Ceuta and Melilla (Spain)
Ceuta and Melilla are the two permanently inhabited Spanish cities on mainland Africa. On August 21, 1415, King John I of Portugal led his sons and their army on the Conquest of Ceuta and captured it. Over 200 years later, on January 1, 1668, King Afonso VI of Portugal recognized the formal allegiance of Ceuta to Spain and formally ceded Ceuta to King Carlos II of Spain by the Treaty of Lisbon. In 1497, Pedro Estopiñán attacked and took the city of Melilla on behalf of the 3rd Duke of Medina Sidonia, who was also ordered by Queen Isabella I of Castile and King Ferdinand II of Aragon.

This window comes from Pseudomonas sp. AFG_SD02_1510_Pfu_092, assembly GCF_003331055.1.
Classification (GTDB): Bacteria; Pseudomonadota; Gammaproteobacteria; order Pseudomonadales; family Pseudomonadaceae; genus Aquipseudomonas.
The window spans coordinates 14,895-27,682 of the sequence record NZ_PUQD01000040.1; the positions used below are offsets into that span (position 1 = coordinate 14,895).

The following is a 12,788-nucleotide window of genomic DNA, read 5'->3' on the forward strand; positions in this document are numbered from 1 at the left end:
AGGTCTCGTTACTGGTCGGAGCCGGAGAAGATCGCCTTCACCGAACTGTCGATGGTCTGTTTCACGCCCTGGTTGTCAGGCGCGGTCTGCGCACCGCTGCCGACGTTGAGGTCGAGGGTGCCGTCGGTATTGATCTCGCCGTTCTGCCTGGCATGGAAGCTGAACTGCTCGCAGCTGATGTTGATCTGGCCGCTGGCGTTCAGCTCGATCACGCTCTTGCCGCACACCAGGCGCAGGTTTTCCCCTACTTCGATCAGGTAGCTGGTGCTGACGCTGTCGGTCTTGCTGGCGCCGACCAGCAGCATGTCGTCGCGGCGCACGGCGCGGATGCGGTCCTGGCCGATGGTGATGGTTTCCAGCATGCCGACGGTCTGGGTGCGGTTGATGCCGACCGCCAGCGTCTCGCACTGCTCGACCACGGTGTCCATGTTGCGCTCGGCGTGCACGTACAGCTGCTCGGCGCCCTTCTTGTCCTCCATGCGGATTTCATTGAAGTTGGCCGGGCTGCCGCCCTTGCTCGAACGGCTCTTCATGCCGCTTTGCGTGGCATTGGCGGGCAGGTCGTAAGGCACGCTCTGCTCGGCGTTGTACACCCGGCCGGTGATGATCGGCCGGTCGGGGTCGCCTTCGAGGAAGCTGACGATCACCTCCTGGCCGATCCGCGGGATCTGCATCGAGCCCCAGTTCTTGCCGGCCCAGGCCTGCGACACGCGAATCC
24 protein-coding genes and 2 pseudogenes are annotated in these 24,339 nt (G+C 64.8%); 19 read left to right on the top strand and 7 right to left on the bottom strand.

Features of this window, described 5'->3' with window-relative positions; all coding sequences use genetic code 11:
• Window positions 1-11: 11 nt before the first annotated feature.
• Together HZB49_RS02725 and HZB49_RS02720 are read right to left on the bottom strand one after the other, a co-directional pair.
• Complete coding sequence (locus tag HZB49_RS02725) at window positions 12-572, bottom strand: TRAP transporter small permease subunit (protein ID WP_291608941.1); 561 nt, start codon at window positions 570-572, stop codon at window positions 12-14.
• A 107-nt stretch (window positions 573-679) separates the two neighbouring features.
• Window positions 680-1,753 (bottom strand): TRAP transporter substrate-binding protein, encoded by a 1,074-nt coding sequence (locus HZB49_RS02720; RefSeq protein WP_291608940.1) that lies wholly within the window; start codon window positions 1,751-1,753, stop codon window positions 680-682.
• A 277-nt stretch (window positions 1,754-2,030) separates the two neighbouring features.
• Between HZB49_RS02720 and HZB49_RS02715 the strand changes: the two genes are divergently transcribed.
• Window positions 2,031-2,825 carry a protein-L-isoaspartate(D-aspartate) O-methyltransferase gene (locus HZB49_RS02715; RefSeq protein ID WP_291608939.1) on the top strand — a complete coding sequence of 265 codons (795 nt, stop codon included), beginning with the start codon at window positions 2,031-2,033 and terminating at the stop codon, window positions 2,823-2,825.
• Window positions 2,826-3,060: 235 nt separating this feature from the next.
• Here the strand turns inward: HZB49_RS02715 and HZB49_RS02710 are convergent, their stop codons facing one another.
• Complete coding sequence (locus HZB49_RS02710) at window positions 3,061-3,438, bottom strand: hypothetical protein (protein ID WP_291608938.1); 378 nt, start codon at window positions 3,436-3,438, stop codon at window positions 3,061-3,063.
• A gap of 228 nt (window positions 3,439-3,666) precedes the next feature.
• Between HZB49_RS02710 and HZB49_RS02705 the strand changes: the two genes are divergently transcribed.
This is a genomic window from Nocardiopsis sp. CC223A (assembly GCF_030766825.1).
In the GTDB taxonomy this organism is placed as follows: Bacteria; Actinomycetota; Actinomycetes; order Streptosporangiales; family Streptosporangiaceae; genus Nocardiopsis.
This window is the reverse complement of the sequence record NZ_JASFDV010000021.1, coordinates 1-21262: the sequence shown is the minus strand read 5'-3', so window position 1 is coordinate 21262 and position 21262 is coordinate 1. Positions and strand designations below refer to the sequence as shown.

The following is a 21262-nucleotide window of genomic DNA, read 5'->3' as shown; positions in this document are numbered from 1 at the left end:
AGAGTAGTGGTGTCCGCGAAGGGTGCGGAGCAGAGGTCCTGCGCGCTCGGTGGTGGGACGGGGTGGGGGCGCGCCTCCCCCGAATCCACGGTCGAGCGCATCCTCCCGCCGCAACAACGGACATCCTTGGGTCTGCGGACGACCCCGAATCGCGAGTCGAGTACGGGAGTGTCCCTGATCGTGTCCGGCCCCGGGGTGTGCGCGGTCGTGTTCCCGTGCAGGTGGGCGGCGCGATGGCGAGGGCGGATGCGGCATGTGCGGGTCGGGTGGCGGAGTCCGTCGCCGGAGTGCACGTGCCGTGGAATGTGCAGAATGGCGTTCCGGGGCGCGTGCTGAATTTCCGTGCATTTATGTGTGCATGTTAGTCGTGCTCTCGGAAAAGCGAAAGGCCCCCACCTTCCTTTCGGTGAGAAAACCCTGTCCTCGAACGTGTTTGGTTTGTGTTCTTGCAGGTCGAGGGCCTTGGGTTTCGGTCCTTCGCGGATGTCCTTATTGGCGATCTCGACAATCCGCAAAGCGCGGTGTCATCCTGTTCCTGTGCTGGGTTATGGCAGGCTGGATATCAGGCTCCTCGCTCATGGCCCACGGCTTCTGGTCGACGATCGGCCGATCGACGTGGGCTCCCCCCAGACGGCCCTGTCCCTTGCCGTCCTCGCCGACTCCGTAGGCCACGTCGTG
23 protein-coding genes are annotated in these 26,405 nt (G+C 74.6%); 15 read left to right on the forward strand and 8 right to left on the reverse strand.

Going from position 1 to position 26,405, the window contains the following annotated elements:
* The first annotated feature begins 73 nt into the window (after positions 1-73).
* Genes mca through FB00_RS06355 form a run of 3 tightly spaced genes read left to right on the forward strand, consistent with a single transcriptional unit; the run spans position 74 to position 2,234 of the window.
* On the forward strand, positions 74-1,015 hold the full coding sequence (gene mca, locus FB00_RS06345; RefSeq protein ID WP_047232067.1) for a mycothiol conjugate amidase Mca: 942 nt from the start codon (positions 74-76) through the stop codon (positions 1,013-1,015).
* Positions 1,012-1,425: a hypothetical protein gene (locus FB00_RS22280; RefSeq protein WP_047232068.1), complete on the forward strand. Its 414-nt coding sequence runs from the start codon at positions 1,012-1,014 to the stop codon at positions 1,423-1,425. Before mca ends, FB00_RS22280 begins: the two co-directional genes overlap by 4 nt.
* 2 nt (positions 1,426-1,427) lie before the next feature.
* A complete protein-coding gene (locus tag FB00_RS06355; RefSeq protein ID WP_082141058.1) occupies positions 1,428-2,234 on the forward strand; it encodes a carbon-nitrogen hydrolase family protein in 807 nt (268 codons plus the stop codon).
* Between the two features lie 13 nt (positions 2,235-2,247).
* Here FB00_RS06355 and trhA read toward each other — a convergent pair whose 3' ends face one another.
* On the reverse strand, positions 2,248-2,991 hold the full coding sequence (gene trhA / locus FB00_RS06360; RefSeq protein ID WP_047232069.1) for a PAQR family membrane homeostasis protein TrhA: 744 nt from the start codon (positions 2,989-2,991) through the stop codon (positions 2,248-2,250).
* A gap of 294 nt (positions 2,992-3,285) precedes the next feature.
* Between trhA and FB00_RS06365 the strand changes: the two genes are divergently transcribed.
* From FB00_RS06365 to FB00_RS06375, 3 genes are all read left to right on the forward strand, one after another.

The government of Morocco has requested from Spain the sovereignty of the cities of Ceuta and Melilla, Perejil Island, and some other small territories but Spain maintains that both Ceuta and Melilla are integral parts of the Spanish state, not considered colonies and have been since the 15th century and that they were established before the creation of the Kingdom of Morocco. Morocco, however, disputes these claims and insists that the Spanish are continually perpetrating the colonial past by remaining along their borders.